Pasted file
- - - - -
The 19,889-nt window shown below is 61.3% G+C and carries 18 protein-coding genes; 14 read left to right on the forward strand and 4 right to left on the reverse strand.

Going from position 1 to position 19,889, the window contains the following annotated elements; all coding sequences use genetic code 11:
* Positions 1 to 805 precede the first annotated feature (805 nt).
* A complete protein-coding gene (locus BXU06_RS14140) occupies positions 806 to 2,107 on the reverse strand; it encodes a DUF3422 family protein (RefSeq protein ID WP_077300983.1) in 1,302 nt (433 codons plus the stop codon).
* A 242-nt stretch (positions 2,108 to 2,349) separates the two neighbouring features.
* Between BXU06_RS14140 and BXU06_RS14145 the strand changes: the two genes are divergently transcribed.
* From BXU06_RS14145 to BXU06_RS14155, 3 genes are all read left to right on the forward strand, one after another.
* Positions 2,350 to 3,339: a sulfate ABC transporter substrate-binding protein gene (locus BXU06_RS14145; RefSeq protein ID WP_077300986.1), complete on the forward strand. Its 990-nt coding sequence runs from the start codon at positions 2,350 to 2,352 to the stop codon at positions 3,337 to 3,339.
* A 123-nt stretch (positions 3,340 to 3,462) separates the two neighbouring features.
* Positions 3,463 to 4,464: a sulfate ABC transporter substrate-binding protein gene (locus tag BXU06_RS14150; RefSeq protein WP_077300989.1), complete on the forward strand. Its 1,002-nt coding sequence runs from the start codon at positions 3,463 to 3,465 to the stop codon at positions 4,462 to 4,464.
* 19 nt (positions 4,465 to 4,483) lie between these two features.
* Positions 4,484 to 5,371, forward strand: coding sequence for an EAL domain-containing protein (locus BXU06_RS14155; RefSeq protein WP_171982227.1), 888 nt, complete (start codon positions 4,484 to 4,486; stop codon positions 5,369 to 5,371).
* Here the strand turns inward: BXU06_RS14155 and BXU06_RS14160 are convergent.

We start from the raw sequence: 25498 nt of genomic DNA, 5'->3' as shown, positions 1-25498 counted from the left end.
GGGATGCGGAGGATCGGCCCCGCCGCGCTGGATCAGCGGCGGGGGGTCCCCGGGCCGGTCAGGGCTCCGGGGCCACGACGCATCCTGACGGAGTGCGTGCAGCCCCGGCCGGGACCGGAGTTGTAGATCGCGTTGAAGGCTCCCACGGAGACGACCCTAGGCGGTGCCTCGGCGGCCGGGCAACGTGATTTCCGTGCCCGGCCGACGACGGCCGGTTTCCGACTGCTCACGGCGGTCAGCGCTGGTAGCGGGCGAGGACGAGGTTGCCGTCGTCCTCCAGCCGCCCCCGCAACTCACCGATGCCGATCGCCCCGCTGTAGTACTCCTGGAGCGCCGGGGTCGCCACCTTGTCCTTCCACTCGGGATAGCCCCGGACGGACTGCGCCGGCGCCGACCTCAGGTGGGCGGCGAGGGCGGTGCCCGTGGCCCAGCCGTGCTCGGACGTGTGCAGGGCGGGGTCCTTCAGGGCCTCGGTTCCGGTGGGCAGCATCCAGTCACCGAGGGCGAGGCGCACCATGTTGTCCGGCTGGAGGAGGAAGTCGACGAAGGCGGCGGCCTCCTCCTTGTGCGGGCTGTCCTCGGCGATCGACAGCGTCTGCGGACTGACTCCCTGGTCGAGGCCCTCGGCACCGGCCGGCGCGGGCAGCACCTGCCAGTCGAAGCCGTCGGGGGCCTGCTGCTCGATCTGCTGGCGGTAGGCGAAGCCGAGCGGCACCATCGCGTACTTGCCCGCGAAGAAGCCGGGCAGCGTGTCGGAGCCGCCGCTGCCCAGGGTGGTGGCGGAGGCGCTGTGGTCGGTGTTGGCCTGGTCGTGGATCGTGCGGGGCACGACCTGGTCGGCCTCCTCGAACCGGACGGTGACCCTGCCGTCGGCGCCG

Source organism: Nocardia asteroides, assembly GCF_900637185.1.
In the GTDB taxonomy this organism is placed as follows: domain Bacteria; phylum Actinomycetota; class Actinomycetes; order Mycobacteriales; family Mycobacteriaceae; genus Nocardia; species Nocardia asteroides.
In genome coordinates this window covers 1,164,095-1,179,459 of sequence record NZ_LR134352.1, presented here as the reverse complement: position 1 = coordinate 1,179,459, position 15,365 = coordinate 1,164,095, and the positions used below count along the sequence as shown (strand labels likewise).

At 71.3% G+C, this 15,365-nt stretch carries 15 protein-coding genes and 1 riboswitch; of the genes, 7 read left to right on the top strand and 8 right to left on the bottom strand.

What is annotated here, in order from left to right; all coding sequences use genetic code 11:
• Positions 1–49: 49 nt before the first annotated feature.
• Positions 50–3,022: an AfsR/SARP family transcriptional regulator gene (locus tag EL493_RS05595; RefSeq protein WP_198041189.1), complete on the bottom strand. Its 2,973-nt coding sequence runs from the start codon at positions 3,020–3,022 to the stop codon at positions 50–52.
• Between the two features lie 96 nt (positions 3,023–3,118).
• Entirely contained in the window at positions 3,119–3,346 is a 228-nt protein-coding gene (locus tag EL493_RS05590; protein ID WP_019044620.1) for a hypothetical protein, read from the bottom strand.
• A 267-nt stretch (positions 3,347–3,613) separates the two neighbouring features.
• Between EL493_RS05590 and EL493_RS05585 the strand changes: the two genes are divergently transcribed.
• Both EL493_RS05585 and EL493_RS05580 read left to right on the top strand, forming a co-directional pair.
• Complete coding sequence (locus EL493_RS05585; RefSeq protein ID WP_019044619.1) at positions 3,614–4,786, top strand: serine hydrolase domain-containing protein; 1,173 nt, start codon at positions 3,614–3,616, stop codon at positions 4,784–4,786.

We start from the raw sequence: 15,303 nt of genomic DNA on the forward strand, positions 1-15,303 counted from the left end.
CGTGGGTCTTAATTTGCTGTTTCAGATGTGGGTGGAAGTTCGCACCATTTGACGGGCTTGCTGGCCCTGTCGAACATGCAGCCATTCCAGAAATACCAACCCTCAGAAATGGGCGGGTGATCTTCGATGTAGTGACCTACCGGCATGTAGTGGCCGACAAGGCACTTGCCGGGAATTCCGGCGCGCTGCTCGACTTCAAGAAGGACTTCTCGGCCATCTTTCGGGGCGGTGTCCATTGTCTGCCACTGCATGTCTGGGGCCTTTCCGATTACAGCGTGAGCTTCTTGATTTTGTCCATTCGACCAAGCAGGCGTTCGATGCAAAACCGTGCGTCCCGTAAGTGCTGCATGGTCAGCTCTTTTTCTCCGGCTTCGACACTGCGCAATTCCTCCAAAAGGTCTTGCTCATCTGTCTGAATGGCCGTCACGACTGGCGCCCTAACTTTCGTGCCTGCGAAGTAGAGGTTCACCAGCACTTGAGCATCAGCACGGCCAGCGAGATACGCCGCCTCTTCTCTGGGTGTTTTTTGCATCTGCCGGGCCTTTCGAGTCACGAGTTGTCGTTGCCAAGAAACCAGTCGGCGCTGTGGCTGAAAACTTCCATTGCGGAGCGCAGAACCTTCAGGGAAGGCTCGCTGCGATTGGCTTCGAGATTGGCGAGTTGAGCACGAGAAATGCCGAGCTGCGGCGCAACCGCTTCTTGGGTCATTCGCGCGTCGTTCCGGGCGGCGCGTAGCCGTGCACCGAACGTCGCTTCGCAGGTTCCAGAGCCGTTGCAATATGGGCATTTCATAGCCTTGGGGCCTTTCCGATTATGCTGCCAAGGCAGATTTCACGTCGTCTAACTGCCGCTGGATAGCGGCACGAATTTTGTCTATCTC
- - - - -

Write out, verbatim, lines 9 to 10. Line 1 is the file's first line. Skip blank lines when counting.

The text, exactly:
* A 123-nt stretch (positions 3,340 to 3,462) separates the two neighbouring features.
* Positions 3,463 to 4,464: a sulfate ABC transporter substrate-binding protein gene (locus tag BXU06_RS14150; RefSeq protein WP_077300989.1), complete on the forward strand. Its 1,002-nt coding sequence runs from the start codon at positions 3,463 to 3,465 to the stop codon at positions 4,462 to 4,464.